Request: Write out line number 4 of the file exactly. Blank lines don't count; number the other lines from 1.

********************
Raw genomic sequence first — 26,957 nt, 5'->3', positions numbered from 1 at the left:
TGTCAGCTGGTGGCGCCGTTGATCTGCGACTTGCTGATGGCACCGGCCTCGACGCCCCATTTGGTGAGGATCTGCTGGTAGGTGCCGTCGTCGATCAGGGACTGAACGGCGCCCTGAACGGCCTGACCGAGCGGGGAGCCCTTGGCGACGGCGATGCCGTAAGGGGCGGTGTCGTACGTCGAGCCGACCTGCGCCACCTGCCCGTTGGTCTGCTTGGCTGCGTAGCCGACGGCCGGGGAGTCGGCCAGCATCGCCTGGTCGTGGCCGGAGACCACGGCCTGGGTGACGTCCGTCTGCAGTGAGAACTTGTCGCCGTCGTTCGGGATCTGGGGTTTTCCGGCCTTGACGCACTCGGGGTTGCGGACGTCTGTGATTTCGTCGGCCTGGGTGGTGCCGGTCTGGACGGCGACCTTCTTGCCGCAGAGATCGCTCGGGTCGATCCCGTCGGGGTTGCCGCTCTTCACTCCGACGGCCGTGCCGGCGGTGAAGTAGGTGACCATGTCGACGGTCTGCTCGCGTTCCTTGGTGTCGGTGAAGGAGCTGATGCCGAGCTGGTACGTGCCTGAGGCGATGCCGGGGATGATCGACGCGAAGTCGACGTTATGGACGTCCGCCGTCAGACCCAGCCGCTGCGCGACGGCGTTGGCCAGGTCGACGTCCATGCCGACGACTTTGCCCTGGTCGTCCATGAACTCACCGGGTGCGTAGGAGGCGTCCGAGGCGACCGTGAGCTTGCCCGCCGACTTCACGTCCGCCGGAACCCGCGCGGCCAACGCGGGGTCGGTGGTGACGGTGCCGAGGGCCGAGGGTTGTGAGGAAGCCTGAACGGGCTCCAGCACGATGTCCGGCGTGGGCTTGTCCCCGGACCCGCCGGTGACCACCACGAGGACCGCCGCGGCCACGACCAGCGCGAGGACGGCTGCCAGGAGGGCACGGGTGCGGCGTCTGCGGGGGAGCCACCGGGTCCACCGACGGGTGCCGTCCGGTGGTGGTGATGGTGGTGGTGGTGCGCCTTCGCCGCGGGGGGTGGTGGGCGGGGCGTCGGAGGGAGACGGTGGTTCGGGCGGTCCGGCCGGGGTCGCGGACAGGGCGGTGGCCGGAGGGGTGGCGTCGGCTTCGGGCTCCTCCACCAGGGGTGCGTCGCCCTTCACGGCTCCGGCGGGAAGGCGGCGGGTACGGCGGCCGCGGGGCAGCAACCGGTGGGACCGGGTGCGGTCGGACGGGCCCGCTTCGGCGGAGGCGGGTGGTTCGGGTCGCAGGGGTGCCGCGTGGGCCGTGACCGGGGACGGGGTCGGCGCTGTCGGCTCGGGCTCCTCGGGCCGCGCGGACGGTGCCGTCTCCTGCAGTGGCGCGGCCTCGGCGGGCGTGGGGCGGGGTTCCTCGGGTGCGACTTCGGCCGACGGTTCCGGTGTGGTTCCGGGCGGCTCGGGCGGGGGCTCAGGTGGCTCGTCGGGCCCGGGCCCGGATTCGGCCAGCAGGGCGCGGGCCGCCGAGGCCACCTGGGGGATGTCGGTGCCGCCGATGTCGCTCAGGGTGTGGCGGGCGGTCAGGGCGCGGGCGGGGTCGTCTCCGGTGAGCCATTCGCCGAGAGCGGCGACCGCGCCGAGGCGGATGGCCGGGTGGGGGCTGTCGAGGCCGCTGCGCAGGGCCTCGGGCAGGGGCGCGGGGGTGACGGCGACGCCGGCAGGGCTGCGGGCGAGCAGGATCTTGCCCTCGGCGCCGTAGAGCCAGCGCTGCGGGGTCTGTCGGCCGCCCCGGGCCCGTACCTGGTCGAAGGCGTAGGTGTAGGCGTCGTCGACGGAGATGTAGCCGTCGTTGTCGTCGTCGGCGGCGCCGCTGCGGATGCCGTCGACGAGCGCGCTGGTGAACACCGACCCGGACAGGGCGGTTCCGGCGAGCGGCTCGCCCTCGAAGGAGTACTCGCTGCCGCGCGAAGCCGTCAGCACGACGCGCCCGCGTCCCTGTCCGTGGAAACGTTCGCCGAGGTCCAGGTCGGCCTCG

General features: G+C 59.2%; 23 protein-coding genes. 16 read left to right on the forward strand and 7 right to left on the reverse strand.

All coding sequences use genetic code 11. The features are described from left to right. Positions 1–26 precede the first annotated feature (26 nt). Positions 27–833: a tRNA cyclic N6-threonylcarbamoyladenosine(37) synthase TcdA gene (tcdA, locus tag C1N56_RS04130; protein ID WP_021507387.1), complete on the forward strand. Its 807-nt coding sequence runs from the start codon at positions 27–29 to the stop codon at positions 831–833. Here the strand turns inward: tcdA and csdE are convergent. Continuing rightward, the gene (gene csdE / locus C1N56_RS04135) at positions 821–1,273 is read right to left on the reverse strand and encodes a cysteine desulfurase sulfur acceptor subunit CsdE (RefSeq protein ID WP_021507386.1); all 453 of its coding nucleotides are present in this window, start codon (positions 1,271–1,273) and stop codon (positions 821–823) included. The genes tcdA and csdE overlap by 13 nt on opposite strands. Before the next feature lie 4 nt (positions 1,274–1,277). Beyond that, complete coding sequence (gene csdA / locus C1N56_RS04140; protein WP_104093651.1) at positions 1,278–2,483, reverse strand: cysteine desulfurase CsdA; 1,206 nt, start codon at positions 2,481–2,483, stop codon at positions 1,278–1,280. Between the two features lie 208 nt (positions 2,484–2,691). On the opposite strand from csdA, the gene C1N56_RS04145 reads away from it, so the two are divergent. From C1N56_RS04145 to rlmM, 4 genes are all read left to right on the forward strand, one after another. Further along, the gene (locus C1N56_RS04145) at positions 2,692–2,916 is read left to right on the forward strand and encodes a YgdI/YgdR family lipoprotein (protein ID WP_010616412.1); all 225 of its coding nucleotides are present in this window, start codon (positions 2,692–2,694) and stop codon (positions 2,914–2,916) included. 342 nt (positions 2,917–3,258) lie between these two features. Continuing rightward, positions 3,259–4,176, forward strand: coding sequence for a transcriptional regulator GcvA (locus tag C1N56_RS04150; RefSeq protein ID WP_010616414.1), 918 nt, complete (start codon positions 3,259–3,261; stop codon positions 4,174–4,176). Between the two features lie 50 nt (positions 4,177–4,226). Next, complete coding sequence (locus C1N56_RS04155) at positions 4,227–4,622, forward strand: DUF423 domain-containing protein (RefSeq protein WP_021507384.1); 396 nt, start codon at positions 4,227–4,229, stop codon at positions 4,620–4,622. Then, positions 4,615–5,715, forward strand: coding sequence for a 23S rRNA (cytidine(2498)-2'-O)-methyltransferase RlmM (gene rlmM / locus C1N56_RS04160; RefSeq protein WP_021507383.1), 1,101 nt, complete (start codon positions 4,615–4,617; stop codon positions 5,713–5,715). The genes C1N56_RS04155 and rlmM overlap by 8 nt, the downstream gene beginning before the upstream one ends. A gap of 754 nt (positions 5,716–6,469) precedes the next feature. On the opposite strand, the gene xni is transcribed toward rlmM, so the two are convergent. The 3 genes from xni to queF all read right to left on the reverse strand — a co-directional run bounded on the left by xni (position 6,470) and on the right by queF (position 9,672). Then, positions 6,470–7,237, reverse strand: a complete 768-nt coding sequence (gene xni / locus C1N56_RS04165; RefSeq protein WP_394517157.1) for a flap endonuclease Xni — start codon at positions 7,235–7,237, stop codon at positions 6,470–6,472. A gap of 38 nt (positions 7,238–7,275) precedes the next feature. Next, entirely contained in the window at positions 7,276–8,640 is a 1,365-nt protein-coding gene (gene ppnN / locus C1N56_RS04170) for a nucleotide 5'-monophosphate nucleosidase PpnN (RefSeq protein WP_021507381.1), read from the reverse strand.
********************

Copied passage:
All coding sequences use genetic code 11. The features are described from left to right. Positions 1–26 precede the first annotated feature (26 nt). Positions 27–833: a tRNA cyclic N6-threonylcarbamoyladenosine(37) synthase TcdA gene (tcdA, locus tag C1N56_RS04130; protein ID WP_021507387.1), complete on the forward strand. Its 807-nt coding sequence runs from the start codon at positions 27–29 to the stop codon at positions 831–833. Here the strand turns inward: tcdA and csdE are convergent. Continuing rightward, the gene (gene csdE / locus C1N56_RS04135) at positions 821–1,273 is read right to left on the reverse strand and encodes a cysteine desulfurase sulfur acceptor subunit CsdE (RefSeq protein ID WP_021507386.1); all 453 of its coding nucleotides are present in this window, start codon (positions 1,271–1,273) and stop codon (positions 821–823) included. The genes tcdA and csdE overlap by 13 nt on opposite strands. Before the next feature lie 4 nt (positions 1,274–1,277). Beyond that, complete coding sequence (gene csdA / locus C1N56_RS04140; protein WP_104093651.1) at positions 1,278–2,483, reverse strand: cysteine desulfurase CsdA; 1,206 nt, start codon at positions 2,481–2,483, stop codon at positions 1,278–1,280. Between the two features lie 208 nt (positions 2,484–2,691). On the opposite strand from csdA, the gene C1N56_RS04145 reads away from it, so the two are divergent. From C1N56_RS04145 to rlmM, 4 genes are all read left to right on the forward strand, one after another. Further along, the gene (locus C1N56_RS04145) at positions 2,692–2,916 is read left to right on the forward strand and encodes a YgdI/YgdR family lipoprotein (protein ID WP_010616412.1); all 225 of its coding nucleotides are present in this window, start codon (positions 2,692–2,694) and stop codon (positions 2,914–2,916) included. 342 nt (positions 2,917–3,258) lie between these two features. Continuing rightward, positions 3,259–4,176, forward strand: coding sequence for a transcriptional regulator GcvA (locus tag C1N56_RS04150; RefSeq protein ID WP_010616414.1), 918 nt, complete (start codon positions 3,259–3,261; stop codon positions 4,174–4,176). Between the two features lie 50 nt (positions 4,177–4,226). Next, complete coding sequence (locus C1N56_RS04155) at positions 4,227–4,622, forward strand: DUF423 domain-containing protein (RefSeq protein WP_021507384.1); 396 nt, start codon at positions 4,227–4,229, stop codon at positions 4,620–4,622. Then, positions 4,615–5,715, forward strand: coding sequence for a 23S rRNA (cytidine(2498)-2'-O)-methyltransferase RlmM (gene rlmM / locus C1N56_RS04160; RefSeq protein WP_021507383.1), 1,101 nt, complete (start codon positions 4,615–4,617; stop codon positions 5,713–5,715). The genes C1N56_RS04155 and rlmM overlap by 8 nt, the downstream gene beginning before the upstream one ends. A gap of 754 nt (positions 5,716–6,469) precedes the next feature. On the opposite strand, the gene xni is transcribed toward rlmM, so the two are convergent. The 3 genes from xni to queF all read right to left on the reverse strand — a co-directional run bounded on the left by xni (position 6,470) and on the right by queF (position 9,672). Then, positions 6,470–7,237, reverse strand: a complete 768-nt coding sequence (gene xni / locus C1N56_RS04165; RefSeq protein WP_394517157.1) for a flap endonuclease Xni — start codon at positions 7,235–7,237, stop codon at positions 6,470–6,472. A gap of 38 nt (positions 7,238–7,275) precedes the next feature. Next, entirely contained in the window at positions 7,276–8,640 is a 1,365-nt protein-coding gene (gene ppnN / locus C1N56_RS04170) for a nucleotide 5'-monophosphate nucleosidase PpnN (RefSeq protein WP_021507381.1), read from the reverse strand.